On a Sunday morning, an 80-year-old man arrives at the topmost floor of an apartment complex in Mumbai’s Mira Road district.
Over the next four hours, Aabid Surti, national-award winning author of 80 books, cartoonist and artist, rings the doorbells of all 56 apartments in the complex, asking a simple question of the residents: “Do you have a leaking tap in your home?”
Mr Surti is accompanied by a plumber and a volunteer.
“Sorry to disturb you,” he apologises to those who say no.
The plumber gets to work, plugging leaks in the homes of those who answer in the affirmative.
“I was always troubled by leaking taps,” Mr Surti tells the BBC.
This is the fifth article in a BBC series Unsung Indians, profiling people who are working to improve the lives of others.
More from the series:
The woman whose daughter’s death led her to save others
“Whenever I would visit a friend or a relative’s home, I could always hear any drop or leak, and I would ask them to repair it.”
Mr Surti says he grew up on the pavements of Mumbai where, as a child, he saw his mother queuing up at 4am for a bucket of water.
“I saw people fight for each drop. This childhood memory keeps haunting me whenever I see a dripping tap.”
In 2007, he came across a newspaper report which said that if one drop fell per second from a leaking tap, each month 1,000 litres went down the drain.
“I couldn’t get that image out of my head, of someone pouring down 1,000 bottles of water into the gutter.”
So he formed the Drop Dead Foundation, a one-man non-governmental organisation, with the tagline “save every drop, or drop dead”.
He hired a plumber and started going around fixing leaking faucets in people’s homes free of cost.
Soon he hit the first hurdle.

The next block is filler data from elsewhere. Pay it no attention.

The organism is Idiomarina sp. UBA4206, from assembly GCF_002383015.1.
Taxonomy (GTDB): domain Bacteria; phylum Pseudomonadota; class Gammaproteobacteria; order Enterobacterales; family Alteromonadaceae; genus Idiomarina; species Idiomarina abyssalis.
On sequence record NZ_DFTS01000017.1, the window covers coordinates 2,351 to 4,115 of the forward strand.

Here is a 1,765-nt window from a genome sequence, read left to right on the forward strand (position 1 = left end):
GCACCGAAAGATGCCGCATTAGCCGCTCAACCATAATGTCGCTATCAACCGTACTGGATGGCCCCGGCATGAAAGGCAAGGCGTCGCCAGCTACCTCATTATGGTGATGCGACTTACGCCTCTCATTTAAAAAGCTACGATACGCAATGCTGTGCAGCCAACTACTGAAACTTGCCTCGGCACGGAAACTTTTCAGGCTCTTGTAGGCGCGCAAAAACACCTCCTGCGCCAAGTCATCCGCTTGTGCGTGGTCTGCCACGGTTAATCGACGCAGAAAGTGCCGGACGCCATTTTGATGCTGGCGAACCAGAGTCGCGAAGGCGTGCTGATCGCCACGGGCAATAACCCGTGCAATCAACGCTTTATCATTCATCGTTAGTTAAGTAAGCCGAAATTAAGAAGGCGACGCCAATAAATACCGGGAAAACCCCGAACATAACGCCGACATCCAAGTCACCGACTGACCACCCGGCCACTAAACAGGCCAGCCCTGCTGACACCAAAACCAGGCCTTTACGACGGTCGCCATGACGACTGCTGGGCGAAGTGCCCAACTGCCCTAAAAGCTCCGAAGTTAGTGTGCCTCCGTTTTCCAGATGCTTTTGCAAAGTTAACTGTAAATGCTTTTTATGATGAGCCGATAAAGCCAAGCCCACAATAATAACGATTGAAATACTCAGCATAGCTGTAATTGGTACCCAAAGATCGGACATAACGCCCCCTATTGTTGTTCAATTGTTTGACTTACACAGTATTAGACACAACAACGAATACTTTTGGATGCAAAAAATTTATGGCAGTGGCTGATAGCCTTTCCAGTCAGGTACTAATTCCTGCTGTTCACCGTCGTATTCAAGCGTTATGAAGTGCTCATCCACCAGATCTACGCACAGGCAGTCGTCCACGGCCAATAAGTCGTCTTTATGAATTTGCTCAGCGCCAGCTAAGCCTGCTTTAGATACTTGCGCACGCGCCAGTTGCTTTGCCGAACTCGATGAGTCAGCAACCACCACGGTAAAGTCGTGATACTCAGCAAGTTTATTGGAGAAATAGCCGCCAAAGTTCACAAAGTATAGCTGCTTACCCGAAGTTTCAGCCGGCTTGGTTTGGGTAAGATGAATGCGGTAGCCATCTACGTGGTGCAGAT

“The door was generally answered by the women of the house and we were two men. They would get suspicious and shut the door in our faces.
“So we recruited a female volunteer to help us,” he says.
His friends and family too were disapproving.
“It’s just a few drops, it’s not the holy river Ganges flowing down the drain,” they chided him.
“Why not just write and paint? Why chase a few drops?” they asked.
They were also worried about money – how would he pay the plumber and the volunteer?
“When you honestly set out to do good work, the entire universe is there to back you. Not only that, God becomes your fund raiser,” he says.
Just days after he decided to set up the foundation, he received news that he had won a Hindi literature award which came with the prize money of 100,000 rupees ($1,458; £1,045).
“My costs are low. I pay the plumber and the volunteer 500 rupees each. And I spent some money on getting publicity material, so the money lasted a couple of years,” he says.
“And whenever my finances are about to dwindle, God pokes the right person and I receive a cheque without having to ask.”
Now, he says, the plumber and the volunteer refuse to take any money from him.
Over the years, he says, his efforts have helped save 10 million litres of water – and also won him fans and followers.
Recently, he was invited by Bollywood superstar Amitabh Bachchan on his television show and the actor donated 1.1m rupees to his foundation.
At Mira Road, a woman recognises him from the TV show. “I saw you on Mr Bachchan’s programme,” she tells him, excitedly.
“See, I made Amitabh Bachchan popular,” he jokes.
Many of the residents compliment him, telling him “you’re doing a great job” and “keep up the good work”.
Mr Surti tells them how important it is to conserve water and the message seems to be getting through.
“For the past few years, Mumbai has received inadequate rains and there’s a water shortage,” says Gaurav Pandey who invites Mr Surti into his house to fix a tap that has been leaking for the past “four-five days”.
“We generally ignore small leaks, because we’re not aware. In future I’ll get it fixed immediately. I’m so glad Mr Surti knocked on my door,” he adds.
Mr Surti says “whenever there’s a water shortage, we blame the government, but it’s not just the government’s job, it’s also our job to conserve water”.
He is encouraging more people to do their bit to change lives around them.
“I work six days a week, writing, painting and drawing. On the seventh day, I spend a few hours, trying to create awareness, and motivate people in my neighbourhood,” he says.
“You don’t need grand plans. Because every drop counts.”
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